Religion is an excellent example of how if you have enough peers around you telling you that what you believe is true, you simply won’t question it. Take a Christian criticizing a Scientologist for believing in aliens. If you ask a Christian if they believe in extraterrestrials they will likely say ‘no’. But then if you ask them if God is from earth they will also say ‘no’. Still they will have a very difficult time dealing with the fact that they do in fact believe in an extraterrestrial super being. The clear reason for this that almost every person that you will meet believes at least something that is absurd while simultaneously believing that it is not okay to believe in the absurd. 

Finally

As large part of the human condition, we as people go about our lives in bubbles of belief. Inside these bubbles all things are rational and make sense. These bubbles form a sort Venn diagram where they intersect the beliefs of others.



Concepts Within our bubbles are not seen as absurd.  The areas of overlap are jointly not seen as absurd. It can be said that one of the things that bind people together are jointly held ideas or concepts that others, whose bubbles do not intersect theirs, would find absurd.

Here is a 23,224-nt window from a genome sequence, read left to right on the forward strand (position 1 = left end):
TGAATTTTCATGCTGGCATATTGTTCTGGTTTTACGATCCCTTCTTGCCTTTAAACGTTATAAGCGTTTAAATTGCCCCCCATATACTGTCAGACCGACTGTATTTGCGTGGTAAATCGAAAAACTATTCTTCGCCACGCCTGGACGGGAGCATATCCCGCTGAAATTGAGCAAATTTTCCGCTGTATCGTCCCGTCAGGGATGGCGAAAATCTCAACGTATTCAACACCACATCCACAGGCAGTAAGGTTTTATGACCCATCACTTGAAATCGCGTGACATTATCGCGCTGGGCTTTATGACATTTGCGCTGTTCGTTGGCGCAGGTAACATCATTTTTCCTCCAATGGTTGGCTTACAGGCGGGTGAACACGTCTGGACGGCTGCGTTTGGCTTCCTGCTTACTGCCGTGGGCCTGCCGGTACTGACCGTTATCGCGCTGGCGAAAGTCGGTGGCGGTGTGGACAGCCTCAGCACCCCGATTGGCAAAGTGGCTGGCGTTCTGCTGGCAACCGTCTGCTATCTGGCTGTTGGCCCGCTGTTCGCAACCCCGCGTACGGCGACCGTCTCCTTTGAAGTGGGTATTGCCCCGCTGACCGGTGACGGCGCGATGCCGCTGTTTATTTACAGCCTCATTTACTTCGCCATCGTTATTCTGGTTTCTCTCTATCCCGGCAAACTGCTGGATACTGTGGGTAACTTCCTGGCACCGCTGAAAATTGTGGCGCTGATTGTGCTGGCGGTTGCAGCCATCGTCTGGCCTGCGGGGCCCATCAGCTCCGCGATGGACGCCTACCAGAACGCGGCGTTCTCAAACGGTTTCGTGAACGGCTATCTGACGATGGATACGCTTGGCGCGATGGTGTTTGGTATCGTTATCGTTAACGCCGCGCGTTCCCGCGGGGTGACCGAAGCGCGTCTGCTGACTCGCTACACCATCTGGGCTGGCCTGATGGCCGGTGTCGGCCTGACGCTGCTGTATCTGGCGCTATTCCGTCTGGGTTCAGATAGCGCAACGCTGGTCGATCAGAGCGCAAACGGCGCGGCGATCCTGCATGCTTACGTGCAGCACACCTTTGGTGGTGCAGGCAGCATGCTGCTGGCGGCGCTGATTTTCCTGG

The most absurd of all things is that people in general walk around seeing themselves as rational while viewing others as absurd. While those others do precisely the same for the same reason. The system of behavior that allows this to carry on throughout all of human history would border on the surreal were it not so very much part of our existence. Here people are, walking around in their bubbles of absurdity mocking others because they are absurd. One must be careful when one chooses to laugh at the whole arrangement lest one be judged inappropriate. Isn’t that absurd? 

Male Competence and Mansplaining

Male behavior is not purely, primarily or even significantly a social construct

Males and females process information in different ways.  Male mental processes tend to be centered around competence. Mansplaining is, in essence, an outgrowth of the male need to  communicate competence. As it happens this both a hierarchical and a survival trait. As a hierarchical trait, there is pressure to promote based on competence because having the most competent people in charge, from an evolutionary perspective, gave groups the highest chance to survive and thrive. One important evolutionary change, Homo sapiens have adapted to deal with multiple hierarchies.  This allows humans to accept multiple people as having complex hierarchical standings in multiple areas. Our ability to segregate and arrange hierarchies based on complex rules is orders of magnitude higher than any other creature.